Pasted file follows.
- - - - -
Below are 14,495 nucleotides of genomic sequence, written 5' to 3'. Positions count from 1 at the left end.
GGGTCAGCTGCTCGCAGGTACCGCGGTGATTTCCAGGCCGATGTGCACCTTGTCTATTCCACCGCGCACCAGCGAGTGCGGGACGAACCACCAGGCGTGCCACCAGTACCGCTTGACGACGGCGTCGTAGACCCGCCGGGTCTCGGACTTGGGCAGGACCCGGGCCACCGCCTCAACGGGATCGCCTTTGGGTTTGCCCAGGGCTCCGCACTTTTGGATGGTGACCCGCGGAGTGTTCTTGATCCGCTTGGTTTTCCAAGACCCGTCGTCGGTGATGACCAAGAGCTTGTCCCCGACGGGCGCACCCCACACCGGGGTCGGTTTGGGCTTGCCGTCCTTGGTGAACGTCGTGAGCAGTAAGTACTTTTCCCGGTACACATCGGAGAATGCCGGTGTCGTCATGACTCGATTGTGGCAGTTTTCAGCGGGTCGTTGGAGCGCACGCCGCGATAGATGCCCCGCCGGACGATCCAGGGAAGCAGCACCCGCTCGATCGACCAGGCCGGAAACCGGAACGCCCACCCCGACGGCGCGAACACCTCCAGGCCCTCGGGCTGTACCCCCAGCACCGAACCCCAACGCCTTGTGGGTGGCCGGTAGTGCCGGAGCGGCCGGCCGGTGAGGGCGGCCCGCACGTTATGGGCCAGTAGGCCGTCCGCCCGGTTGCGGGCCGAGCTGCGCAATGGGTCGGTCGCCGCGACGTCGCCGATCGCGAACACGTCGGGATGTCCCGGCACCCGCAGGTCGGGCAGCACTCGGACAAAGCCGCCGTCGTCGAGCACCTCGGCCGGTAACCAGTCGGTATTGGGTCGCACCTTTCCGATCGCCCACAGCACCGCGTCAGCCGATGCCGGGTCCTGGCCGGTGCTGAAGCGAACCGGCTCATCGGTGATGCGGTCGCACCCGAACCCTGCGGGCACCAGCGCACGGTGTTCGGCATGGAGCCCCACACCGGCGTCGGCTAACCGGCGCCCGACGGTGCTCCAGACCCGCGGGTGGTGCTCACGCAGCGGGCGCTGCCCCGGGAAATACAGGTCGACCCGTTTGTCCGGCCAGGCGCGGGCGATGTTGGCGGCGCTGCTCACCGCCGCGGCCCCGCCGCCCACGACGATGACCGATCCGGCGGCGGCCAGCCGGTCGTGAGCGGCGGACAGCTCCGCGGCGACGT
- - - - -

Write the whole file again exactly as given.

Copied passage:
Below are 14,495 nucleotides of genomic sequence, written 5' to 3'. Positions count from 1 at the left end.
GGGTCAGCTGCTCGCAGGTACCGCGGTGATTTCCAGGCCGATGTGCACCTTGTCTATTCCACCGCGCACCAGCGAGTGCGGGACGAACCACCAGGCGTGCCACCAGTACCGCTTGACGACGGCGTCGTAGACCCGCCGGGTCTCGGACTTGGGCAGGACCCGGGCCACCGCCTCAACGGGATCGCCTTTGGGTTTGCCCAGGGCTCCGCACTTTTGGATGGTGACCCGCGGAGTGTTCTTGATCCGCTTGGTTTTCCAAGACCCGTCGTCGGTGATGACCAAGAGCTTGTCCCCGACGGGCGCACCCCACACCGGGGTCGGTTTGGGCTTGCCGTCCTTGGTGAACGTCGTGAGCAGTAAGTACTTTTCCCGGTACACATCGGAGAATGCCGGTGTCGTCATGACTCGATTGTGGCAGTTTTCAGCGGGTCGTTGGAGCGCACGCCGCGATAGATGCCCCGCCGGACGATCCAGGGAAGCAGCACCCGCTCGATCGACCAGGCCGGAAACCGGAACGCCCACCCCGACGGCGCGAACACCTCCAGGCCCTCGGGCTGTACCCCCAGCACCGAACCCCAACGCCTTGTGGGTGGCCGGTAGTGCCGGAGCGGCCGGCCGGTGAGGGCGGCCCGCACGTTATGGGCCAGTAGGCCGTCCGCCCGGTTGCGGGCCGAGCTGCGCAATGGGTCGGTCGCCGCGACGTCGCCGATCGCGAACACGTCGGGATGTCCCGGCACCCGCAGGTCGGGCAGCACTCGGACAAAGCCGCCGTCGTCGAGCACCTCGGCCGGTAACCAGTCGGTATTGGGTCGCACCTTTCCGATCGCCCACAGCACCGCGTCAGCCGATGCCGGGTCCTGGCCGGTGCTGAAGCGAACCGGCTCATCGGTGATGCGGTCGCACCCGAACCCTGCGGGCACCAGCGCACGGTGTTCGGCATGGAGCCCCACACCGGCGTCGGCTAACCGGCGCCCGACGGTGCTCCAGACCCGCGGGTGGTGCTCACGCAGCGGGCGCTGCCCCGGGAAATACAGGTCGACCCGTTTGTCCGGCCAGGCGCGGGCGATGTTGGCGGCGCTGCTCACCGCCGCGGCCCCGCCGCCCACGACGATGACCGATCCGGCGGCGGCCAGCCGGTCGTGAGCGGCGGACAGCTCCGCGGCGACGT